Get your bin tips! Step right up, folks! Get your bin tips here!
Once again: maybe not sexy, but useful. One of these tips isn’t even in the manual and one of them was new to me until I re-read the manual. Which ones will be new to you? You never know what little gem has slipped past you on the way to becoming the experienced editor you are.
In Frame View on a Bin you can use cmd-K and cmd-L (or control-K and L on a PC) to shrink and enlarge the thumbnails in the bin. This also works in Script mode too. Actually, it works in nearly everything, like to zoom in and out on the source and record windows and to enlarge and reduce the height of tracks in the timeline. The trick is to make sure you know what window is highlighted before you start tapping those keys.
When it comes to “The Odd Couple,” I’m more of an Oscar than a Felix, but when I’m in Frame view, I do like a sense of order. If you’re like me, then you should know about the handy settings in the Bin Fast Menu (the “hamburger menu” in the bottom left corner) where you can choose Fill Window or Fill Sorted to make the entire bin look nice and neat. If you dragged a bunch of clips around and only want to organize some of the bin, then try lassoing the clips that you want organized and choose “Align Selected to Grid.”
If you want your thumbnail images to be set to a specific “poster” frame, select the clip that you want to change in the bin and then “JKL” to the correct frame. When you release your “JKL” combination, the thumbnail will be set to that frame. (Don’t do this with the clip in the Source window. Do it in the bin itself.) (This tip is not actually working for me on my Mac version of 2.8.0) If you want to search for this tip in the user manual, use the text “Changing the Frame Identifying the Clip.”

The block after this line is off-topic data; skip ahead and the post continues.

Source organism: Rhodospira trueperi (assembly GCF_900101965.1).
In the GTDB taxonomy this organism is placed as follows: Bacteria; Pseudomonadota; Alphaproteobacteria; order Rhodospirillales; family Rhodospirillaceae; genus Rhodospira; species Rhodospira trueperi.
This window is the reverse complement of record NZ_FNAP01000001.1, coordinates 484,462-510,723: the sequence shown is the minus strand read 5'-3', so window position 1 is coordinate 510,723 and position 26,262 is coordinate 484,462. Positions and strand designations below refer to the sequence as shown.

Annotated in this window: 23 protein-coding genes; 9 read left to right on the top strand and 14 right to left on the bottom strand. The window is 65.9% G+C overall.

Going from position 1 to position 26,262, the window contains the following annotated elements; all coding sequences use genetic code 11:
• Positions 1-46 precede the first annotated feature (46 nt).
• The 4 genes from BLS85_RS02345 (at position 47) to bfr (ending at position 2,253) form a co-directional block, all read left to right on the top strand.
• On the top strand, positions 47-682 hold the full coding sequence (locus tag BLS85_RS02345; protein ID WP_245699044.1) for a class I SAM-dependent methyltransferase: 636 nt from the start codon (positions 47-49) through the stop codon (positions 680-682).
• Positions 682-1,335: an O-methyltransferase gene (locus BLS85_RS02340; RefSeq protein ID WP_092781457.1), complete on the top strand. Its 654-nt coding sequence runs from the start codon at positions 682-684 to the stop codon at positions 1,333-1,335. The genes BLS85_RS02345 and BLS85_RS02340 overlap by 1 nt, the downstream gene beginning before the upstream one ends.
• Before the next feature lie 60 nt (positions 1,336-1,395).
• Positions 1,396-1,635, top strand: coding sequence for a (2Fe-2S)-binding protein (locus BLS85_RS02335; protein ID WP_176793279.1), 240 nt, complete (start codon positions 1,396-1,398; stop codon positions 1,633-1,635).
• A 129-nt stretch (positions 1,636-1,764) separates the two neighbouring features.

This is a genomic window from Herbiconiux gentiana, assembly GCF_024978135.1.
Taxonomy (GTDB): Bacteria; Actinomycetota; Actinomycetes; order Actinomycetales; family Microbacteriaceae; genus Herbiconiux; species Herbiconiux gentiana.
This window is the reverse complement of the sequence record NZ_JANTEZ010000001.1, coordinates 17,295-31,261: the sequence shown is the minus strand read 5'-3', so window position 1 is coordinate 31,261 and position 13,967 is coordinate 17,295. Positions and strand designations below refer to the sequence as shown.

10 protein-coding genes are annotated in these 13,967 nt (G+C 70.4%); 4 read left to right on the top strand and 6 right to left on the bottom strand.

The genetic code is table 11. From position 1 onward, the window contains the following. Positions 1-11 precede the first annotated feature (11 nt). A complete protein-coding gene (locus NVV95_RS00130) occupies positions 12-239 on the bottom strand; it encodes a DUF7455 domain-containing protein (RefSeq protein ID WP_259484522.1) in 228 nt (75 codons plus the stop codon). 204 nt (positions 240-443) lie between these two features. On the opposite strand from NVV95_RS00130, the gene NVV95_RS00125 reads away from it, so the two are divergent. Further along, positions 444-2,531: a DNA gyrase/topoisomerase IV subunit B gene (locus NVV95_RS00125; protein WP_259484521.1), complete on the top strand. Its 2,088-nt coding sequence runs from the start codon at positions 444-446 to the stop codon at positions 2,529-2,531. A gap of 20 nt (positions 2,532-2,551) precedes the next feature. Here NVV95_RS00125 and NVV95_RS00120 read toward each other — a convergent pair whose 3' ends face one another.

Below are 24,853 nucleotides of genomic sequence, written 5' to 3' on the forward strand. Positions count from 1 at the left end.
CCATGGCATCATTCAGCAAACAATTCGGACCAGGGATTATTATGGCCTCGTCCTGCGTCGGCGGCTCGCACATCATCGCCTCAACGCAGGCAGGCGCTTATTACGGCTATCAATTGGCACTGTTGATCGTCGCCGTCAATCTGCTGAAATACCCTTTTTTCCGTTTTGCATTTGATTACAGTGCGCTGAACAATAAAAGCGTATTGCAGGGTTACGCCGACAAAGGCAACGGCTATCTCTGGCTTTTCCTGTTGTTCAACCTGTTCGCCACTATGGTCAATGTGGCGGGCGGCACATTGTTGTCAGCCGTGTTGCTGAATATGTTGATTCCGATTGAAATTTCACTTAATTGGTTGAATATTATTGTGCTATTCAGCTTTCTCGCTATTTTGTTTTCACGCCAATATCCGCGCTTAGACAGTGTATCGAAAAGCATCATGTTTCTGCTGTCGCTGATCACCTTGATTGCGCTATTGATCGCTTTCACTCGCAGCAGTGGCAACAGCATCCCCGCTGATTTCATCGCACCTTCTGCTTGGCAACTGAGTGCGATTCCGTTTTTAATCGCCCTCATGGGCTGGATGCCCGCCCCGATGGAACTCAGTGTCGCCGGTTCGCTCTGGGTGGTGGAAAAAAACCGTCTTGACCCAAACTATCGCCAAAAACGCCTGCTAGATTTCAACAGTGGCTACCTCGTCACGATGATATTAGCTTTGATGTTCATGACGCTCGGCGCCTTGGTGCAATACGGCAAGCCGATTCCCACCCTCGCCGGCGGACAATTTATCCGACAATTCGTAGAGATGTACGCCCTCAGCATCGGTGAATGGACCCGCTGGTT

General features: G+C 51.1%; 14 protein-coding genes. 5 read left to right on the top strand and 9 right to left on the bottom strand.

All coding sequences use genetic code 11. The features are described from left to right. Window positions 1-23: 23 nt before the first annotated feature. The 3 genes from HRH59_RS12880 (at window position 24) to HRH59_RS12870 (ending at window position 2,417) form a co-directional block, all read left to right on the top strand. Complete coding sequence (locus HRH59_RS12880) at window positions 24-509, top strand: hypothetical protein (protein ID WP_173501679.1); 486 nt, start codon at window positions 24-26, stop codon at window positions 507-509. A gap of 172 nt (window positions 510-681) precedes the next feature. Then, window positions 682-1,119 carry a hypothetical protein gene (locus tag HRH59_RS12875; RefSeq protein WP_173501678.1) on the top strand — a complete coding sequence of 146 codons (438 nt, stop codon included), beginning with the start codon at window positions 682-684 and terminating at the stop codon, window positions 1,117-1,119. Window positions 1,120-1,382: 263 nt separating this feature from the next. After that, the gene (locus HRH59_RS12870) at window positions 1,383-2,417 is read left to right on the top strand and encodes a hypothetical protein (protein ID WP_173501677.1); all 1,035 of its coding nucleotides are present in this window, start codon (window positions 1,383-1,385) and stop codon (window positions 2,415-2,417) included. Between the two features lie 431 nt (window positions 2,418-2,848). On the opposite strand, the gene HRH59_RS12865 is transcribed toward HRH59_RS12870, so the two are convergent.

You can also do this in the Source window by opening the clip in the Source window and navigating to the correct frame anyway you want and Mark In. When you find the frame you want, click on the clip in the bin and hit the Q key and the poster frame will “Go to In” showing the clip you marked. You could also mark it with a Mark Out and hit W instead (Go to Out). If you have your keyboard extensively remapped, this may not work. But if you know where you mapped “Go To In” and “Go To Out” then you should be able to get it to work with those keys.
Have you ever wanted to force a specific clip to the top of a bin to make it easier to find? There are a couple of ways to do it. The obvious one to a computer geek would be to place a space or underscore in front of the Name of the clip. That also works well to force a specific bin in a project to the top of the list. But the cool tip to do this is to go to the Script View and drag your clip (let’s say it’s a voice over clip that you need to use multiple times or a special effect that you use over and over) up to the top of the bin. You have to be in Script View for this to work, but then when you go to regular text mode or brief mode that clip stays at the top! (In the screen grab, note the faint outline of the dragged clip and the small squiggly line above the top clip, indicating where the clip will be dropped when released.)